Saturday, December 31, 2011


Whilst approaching death this summer in hospital I was introduced to the Harry Potter series of films by my nephew. I was intrigued by the phenomenon. My friend loved it, so I wanted to see what all the fuss was about, particularly as the film series has no doubt influenced a generation.

So what is it all about? All the wand-pointing, and the goblins, and the creating stuff out of thin air whenever you need it?

It is basically a tale of good versus evil, right? Harry Potter, after first sacrificing and then resurrecting himself (sound familiar?), and his young friends eventually defeat the bad guy and save the world. A ha, you think. That's it. To save the world from evil you may have to sacrifice yourself.

But I noticed a twist.

Harry Potter ends up with this special knobbly wand, which essentially makes him invincible. So why does he snap it into two pieces, thus destroying its power, and throw it away? If he kept it and used it for good then he and his wand-waving friends could banish evil forever. Instead, Harry Potter breaks it and throws it away.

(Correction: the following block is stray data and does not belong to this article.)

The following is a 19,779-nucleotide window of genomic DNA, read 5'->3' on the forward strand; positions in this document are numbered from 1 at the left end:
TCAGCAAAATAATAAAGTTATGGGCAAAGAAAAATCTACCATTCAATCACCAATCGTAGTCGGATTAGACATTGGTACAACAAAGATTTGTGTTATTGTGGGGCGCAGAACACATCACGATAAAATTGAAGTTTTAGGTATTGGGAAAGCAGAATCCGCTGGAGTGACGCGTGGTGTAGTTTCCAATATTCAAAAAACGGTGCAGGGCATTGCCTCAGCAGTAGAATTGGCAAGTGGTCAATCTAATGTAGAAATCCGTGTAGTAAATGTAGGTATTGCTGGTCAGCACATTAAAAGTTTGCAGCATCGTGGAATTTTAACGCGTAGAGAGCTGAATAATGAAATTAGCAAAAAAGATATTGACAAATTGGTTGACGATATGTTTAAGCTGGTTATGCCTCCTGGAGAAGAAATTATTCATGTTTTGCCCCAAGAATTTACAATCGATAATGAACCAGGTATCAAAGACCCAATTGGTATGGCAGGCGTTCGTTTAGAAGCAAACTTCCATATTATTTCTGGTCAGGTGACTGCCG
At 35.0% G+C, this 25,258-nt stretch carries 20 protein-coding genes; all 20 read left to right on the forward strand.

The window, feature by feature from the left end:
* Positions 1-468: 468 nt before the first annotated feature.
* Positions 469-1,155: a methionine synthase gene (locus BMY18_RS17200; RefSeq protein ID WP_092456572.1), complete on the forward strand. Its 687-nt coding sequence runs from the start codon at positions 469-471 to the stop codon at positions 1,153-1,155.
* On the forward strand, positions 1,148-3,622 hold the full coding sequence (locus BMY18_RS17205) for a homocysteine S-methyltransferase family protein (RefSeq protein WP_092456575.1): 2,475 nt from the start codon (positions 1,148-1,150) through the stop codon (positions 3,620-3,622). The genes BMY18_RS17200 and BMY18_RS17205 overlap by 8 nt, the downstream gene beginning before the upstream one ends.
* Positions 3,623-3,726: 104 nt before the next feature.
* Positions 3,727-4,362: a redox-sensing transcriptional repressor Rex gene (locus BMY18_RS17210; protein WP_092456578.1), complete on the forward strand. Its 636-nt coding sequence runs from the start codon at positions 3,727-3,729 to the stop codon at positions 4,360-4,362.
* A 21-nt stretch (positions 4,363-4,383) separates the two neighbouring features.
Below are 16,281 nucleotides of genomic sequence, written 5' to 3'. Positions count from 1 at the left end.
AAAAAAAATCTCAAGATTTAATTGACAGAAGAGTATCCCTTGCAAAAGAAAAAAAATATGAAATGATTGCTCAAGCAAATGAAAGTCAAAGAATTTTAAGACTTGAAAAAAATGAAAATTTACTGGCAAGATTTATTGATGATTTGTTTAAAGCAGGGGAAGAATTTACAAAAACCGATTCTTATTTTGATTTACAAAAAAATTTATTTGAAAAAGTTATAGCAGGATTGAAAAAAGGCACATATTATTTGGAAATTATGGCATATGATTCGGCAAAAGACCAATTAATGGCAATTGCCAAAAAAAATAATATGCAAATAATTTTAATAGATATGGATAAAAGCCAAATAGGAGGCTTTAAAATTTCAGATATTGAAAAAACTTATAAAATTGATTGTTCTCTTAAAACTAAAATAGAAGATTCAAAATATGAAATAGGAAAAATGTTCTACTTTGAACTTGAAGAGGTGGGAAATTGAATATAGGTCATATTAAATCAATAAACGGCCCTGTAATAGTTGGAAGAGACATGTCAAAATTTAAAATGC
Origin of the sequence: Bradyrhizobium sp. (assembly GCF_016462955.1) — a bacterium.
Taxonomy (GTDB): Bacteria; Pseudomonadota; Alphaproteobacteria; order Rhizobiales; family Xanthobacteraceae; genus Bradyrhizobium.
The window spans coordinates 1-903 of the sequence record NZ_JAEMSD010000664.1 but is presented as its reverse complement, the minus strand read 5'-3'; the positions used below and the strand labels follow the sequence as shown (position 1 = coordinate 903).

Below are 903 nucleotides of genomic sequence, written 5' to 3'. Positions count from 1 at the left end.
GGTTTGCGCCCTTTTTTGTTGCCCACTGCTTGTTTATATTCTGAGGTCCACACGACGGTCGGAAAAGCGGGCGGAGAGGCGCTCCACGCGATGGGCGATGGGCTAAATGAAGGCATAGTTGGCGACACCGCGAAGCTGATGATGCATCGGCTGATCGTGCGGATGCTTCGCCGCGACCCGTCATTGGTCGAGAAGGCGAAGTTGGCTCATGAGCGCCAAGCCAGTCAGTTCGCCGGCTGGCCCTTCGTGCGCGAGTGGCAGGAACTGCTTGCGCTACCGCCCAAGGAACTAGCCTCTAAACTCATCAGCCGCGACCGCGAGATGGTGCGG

This one curious act implies to me that power, in the hands of either good or evil, is bad so should be given away.

But given away to whom?

Fully aware that there is a plan to implement or impose a tryannical world government the Harry Potter film series (I have not read the books) could well disarm a generation into thinking that they should not have power.

I hope this is not the case, and that sacrifice-yourself-to-defeat-evil is the whole point of it all.

Harry Potter? You can keep him.

Give me Antony C Sutton and his non-fiction anyday.

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